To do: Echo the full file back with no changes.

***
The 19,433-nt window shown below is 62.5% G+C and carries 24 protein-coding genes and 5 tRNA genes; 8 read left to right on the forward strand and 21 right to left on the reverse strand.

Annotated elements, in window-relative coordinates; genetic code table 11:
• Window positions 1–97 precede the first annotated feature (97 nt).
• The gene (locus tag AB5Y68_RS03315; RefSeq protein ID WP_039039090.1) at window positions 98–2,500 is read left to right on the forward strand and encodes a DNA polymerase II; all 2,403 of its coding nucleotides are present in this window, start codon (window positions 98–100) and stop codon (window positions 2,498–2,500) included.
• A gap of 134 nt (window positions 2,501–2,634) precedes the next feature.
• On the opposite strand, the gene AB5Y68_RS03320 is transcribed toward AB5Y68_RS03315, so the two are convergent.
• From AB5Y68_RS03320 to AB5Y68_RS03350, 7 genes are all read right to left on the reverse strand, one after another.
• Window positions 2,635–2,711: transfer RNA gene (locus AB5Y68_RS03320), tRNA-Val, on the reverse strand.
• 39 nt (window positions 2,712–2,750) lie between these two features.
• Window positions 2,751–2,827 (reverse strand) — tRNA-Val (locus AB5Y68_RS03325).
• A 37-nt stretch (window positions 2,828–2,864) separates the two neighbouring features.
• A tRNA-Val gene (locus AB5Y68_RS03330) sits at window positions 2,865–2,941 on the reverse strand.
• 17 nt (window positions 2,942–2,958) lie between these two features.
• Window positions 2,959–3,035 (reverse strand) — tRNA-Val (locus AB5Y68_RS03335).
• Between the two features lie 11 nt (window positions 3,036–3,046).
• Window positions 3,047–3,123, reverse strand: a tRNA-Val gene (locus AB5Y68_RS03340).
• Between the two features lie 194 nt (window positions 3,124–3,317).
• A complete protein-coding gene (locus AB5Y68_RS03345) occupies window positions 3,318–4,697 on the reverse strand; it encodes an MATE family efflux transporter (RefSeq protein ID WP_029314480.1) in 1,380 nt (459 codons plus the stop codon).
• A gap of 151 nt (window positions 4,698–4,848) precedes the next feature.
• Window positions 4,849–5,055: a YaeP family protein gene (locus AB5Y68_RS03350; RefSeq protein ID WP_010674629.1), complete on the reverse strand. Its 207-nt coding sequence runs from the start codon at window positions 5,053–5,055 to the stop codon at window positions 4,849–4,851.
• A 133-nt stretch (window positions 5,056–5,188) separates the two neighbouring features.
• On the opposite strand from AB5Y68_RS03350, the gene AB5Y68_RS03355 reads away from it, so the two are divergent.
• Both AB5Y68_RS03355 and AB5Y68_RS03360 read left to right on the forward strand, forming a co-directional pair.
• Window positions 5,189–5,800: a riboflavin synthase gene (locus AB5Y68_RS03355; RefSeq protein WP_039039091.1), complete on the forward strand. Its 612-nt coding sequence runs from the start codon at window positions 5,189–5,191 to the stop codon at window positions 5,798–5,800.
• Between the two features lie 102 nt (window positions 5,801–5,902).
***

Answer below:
The 19,433-nt window shown below is 62.5% G+C and carries 24 protein-coding genes and 5 tRNA genes; 8 read left to right on the forward strand and 21 right to left on the reverse strand.

Annotated elements, in window-relative coordinates; genetic code table 11:
• Window positions 1–97 precede the first annotated feature (97 nt).
• The gene (locus tag AB5Y68_RS03315; RefSeq protein ID WP_039039090.1) at window positions 98–2,500 is read left to right on the forward strand and encodes a DNA polymerase II; all 2,403 of its coding nucleotides are present in this window, start codon (window positions 98–100) and stop codon (window positions 2,498–2,500) included.
• A gap of 134 nt (window positions 2,501–2,634) precedes the next feature.
• On the opposite strand, the gene AB5Y68_RS03320 is transcribed toward AB5Y68_RS03315, so the two are convergent.
• From AB5Y68_RS03320 to AB5Y68_RS03350, 7 genes are all read right to left on the reverse strand, one after another.
• Window positions 2,635–2,711: transfer RNA gene (locus AB5Y68_RS03320), tRNA-Val, on the reverse strand.
• 39 nt (window positions 2,712–2,750) lie between these two features.
• Window positions 2,751–2,827 (reverse strand) — tRNA-Val (locus AB5Y68_RS03325).
• A 37-nt stretch (window positions 2,828–2,864) separates the two neighbouring features.
• A tRNA-Val gene (locus AB5Y68_RS03330) sits at window positions 2,865–2,941 on the reverse strand.
• 17 nt (window positions 2,942–2,958) lie between these two features.
• Window positions 2,959–3,035 (reverse strand) — tRNA-Val (locus AB5Y68_RS03335).
• Between the two features lie 11 nt (window positions 3,036–3,046).
• Window positions 3,047–3,123, reverse strand: a tRNA-Val gene (locus AB5Y68_RS03340).
• Between the two features lie 194 nt (window positions 3,124–3,317).
• A complete protein-coding gene (locus AB5Y68_RS03345) occupies window positions 3,318–4,697 on the reverse strand; it encodes an MATE family efflux transporter (RefSeq protein ID WP_029314480.1) in 1,380 nt (459 codons plus the stop codon).
• A gap of 151 nt (window positions 4,698–4,848) precedes the next feature.
• Window positions 4,849–5,055: a YaeP family protein gene (locus AB5Y68_RS03350; RefSeq protein ID WP_010674629.1), complete on the reverse strand. Its 207-nt coding sequence runs from the start codon at window positions 5,053–5,055 to the stop codon at window positions 4,849–4,851.
• A 133-nt stretch (window positions 5,056–5,188) separates the two neighbouring features.
• On the opposite strand from AB5Y68_RS03350, the gene AB5Y68_RS03355 reads away from it, so the two are divergent.
• Both AB5Y68_RS03355 and AB5Y68_RS03360 read left to right on the forward strand, forming a co-directional pair.
• Window positions 5,189–5,800: a riboflavin synthase gene (locus AB5Y68_RS03355; RefSeq protein WP_039039091.1), complete on the forward strand. Its 612-nt coding sequence runs from the start codon at window positions 5,189–5,191 to the stop codon at window positions 5,798–5,800.
• Between the two features lie 102 nt (window positions 5,801–5,902).